Did you know you can download our entire database for free?


Georgia Caselaw:
Greatest Hits

Georgia Code: Browse

(external) Findlaw Georgia Law Resources

This site exists because of donors like you.

Thanks! Georgia Caselaw
CARLEY, Judge.
Homicide by vehicle. Clayton Superior Court. Before Judge Crumbley.
Appellant was indicted for homicide by vehicle, in that he "did, without malice aforethought cause the death of Pamela Ann Boone by driving his motor vehicle in a reckless disregard for the safety of Pamela Ann Boone, by, failing to grant the right of way to oncoming traffic . . ." From the judgment of conviction entered upon the jury's verdict of guilty, appellant appeals.
1. The general grounds are without merit since the evidence here is sufficient to support the verdict and it is the sufficiency of the evidence as opposed to its weight which is cognizable by an appellate court. Viener v. State, 150 Ga. App. 175 (1979); Raymond v. State, 146 Ga. App. 452 (246 SE2d 461) (1978). Furthermore, after a review of the entire record, we find that a rational trier of fact could reasonably have found from the evidence adduced at trial proof of guilt of appellant beyond a reasonable doubt. Jackson v. Virginia, ---- U.S. ---- (99 SC 2781, 61 LE2d 560).
2. Appellant urges several enumerations of error the underlying argument in support of which appears to be an attack on the indictment. In State v. Black, 149 Ga. App. 389 (254 SE2d 506) (1979), we held an indictment for the offense of "Vehicle Homicide (68A-903) [in that] while operating a motor vehicle on and over said public road and highway, known as State Route No. 11, in a reckless manner, to wit: failing to yield right of way, did lawfully and without malice aforethought [cause the death of another]" was subject to demurrer in that it was not possible to determine whether the defendant was being charged with homicide by vehicle in the first degree under Code Ann. 68A-903 (a) (reckless driving) or in the second degree under Code Ann. 68A-903 (b) (failure to yield the right of way). In the instant case, however, unlike Black, no demurrer to the indictment has been filed. "One who waives the right to be tried upon an indictment perfect in form and substance by failing to demur and takes his chances on an acquittal, will not be heard after conviction to urge defects in the indictment unless the defects are so great that the indictment is absolutely void. [Cits.]" Mealor v. State, 135 Ga. App. 682, 683 (218 SE2d 683) (1975). Furthermore, in this case, also unlike Black, the indictment charging appellant with homicide by vehicle tracked the language of Code Ann. 68A-901 (a), accusing appellant of "driving his motor vehicle in a reckless disregard for the safety of [the deceased]." See Barton v. State, 79 Ga. App. 380 (53 SE2d 707) (1949). Although the indictment contains the additional phrase "by failing to grant the right of way to oncoming traffic," a common sense reading of the entire indictment makes it clear that appellant was being charged with homicide by vehicle in the first degree in that he failed to yield the right of way to oncoming traffic in reckless disregard for the safety of the deceased -- reckless driving under Code Ann. 68A-901. See Walker v. State, 146 Ga. App. 237, 240-241 (246 SE2d 206) (1978).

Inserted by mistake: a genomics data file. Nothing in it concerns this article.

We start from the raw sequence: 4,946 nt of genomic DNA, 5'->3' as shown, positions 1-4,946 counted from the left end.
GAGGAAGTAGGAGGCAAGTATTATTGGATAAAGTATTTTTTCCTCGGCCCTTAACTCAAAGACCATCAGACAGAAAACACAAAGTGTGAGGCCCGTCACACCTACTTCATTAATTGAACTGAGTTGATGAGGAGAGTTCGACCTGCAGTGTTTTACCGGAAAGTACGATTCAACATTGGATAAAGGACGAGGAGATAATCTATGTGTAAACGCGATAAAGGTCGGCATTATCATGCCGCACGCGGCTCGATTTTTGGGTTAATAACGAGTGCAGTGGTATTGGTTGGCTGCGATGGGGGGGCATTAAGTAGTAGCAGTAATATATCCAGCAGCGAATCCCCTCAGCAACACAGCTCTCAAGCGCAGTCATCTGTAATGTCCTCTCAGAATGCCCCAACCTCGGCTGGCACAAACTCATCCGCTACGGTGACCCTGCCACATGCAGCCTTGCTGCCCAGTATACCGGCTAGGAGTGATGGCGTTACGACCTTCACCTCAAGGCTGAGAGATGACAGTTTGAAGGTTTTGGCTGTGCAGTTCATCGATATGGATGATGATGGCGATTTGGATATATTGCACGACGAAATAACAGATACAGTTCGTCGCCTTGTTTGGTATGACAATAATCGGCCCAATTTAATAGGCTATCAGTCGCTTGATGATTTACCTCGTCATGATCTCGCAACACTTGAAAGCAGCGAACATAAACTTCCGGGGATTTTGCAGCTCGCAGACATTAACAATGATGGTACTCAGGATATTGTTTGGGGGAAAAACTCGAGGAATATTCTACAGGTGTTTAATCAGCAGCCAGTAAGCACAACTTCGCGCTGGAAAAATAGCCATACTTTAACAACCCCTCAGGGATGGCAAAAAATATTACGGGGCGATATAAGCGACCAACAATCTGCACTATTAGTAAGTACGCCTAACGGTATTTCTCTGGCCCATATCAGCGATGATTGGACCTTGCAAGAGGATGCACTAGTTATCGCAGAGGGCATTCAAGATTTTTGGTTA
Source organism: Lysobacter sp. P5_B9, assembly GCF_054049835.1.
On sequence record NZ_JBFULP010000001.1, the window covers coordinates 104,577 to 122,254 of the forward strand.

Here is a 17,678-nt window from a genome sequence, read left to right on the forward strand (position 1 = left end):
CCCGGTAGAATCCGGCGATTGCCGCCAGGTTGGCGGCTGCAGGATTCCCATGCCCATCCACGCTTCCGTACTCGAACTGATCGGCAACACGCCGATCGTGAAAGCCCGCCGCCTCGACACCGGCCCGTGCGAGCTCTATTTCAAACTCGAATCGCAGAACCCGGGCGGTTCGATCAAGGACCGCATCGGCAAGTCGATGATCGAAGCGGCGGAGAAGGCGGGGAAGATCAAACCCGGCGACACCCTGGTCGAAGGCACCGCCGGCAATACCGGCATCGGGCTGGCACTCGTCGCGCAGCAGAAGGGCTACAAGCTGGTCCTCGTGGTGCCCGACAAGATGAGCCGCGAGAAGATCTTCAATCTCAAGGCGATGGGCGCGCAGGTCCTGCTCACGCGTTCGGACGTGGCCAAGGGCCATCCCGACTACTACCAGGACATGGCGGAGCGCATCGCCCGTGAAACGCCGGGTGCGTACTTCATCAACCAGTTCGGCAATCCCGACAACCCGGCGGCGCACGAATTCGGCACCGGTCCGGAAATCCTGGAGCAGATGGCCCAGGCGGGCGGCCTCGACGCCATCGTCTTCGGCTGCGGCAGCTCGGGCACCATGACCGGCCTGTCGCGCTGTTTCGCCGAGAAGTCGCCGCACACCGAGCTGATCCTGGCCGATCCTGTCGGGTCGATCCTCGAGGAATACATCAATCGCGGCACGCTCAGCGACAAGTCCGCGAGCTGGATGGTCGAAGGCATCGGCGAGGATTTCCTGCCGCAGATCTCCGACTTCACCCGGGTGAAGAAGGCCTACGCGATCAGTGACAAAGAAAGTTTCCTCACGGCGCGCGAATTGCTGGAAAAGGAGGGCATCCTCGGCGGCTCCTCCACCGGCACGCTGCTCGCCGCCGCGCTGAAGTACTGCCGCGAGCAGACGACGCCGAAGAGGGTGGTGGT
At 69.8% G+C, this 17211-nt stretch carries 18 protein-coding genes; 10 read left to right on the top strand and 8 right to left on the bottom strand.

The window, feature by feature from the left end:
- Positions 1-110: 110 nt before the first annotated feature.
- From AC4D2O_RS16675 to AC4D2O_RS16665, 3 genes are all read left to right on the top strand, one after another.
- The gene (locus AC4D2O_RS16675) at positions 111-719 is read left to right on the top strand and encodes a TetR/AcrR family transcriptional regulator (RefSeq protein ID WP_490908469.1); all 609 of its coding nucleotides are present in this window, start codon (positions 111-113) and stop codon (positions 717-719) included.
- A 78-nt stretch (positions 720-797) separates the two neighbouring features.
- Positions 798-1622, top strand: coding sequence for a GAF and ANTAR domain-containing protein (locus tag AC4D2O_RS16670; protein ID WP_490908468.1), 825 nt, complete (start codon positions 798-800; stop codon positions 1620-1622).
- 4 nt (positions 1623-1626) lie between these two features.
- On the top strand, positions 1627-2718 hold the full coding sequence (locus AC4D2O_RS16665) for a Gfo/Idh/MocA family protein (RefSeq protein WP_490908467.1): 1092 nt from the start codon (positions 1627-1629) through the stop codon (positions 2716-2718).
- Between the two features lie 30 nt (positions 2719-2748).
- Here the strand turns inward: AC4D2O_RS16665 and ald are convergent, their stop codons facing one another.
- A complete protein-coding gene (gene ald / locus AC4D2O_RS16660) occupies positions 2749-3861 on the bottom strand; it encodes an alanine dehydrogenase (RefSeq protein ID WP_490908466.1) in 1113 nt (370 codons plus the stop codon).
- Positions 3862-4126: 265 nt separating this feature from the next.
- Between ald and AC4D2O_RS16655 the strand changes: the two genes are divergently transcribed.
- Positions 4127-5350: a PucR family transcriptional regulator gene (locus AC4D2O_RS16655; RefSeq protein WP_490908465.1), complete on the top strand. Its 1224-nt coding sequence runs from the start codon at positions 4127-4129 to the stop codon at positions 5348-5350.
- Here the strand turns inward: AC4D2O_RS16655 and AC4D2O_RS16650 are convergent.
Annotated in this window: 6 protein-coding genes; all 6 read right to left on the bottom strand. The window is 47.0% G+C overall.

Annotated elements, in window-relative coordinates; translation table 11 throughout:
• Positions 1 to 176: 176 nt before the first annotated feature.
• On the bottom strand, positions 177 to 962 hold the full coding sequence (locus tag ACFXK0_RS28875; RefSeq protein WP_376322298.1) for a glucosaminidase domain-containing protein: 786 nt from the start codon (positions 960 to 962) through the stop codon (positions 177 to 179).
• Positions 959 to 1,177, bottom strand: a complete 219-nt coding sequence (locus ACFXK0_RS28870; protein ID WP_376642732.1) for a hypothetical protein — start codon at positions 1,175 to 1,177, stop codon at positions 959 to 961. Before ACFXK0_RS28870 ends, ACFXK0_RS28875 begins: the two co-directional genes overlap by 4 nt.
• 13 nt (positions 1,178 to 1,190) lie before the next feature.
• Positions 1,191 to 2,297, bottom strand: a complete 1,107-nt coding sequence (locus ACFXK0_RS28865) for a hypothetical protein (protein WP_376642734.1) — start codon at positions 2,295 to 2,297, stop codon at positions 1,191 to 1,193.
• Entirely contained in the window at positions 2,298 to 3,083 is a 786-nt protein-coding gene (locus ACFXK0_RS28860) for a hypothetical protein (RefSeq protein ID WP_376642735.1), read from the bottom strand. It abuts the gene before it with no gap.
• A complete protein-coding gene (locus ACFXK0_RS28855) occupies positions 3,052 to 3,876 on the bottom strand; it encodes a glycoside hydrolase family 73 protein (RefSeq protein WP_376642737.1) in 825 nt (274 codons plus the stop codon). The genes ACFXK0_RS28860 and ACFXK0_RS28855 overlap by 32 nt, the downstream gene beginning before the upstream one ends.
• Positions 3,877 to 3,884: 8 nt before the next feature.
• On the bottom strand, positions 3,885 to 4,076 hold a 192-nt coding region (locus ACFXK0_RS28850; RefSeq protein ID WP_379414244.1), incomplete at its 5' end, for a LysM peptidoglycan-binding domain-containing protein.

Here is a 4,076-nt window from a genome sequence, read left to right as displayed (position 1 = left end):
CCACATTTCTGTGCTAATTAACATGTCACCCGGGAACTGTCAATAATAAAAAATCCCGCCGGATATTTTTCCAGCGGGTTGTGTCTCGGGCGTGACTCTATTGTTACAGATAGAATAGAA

It, therefore, follows that it was not error to deny appellant's motion for directed verdict. Byers v. State, 236 Ga. 599 (225 SE2d 26) (1976). Nor was it error, in the absence of a timely written request, for the trial judge to fail to charge on the lesser included offense of homicide by vehicle in the second degree. State v. Stonaker, 236 Ga. 1, 2 (222 SE2d 354) (1976). And, as discussed in Division 1, supra, the evidence supports the verdict. Appellant's enumerations of error 3, 5, 6 and 10 are without merit.
3. A witness for the state, the investigating officer, testified that he smelled alcohol on the breath of appellant. He was permitted to testify that he advised appellant of his rights and obligations to submit to a chemical test under the implied consent law and of the consequences of a refusal to submit to such testing. Without objection, the witness testified that appellant refused to submit to a chemical test. Subsequently, on cross examination, the witness stated: "I told him he stood a chance of losing his license, there was a possibility of losing his license." Appellant's counsel thereupon moved for mistrial or, in the alternative, that the witness testimony with reference to the implied consent warnings be stricken. Appellant enumerates as error the court's overruling of both motions.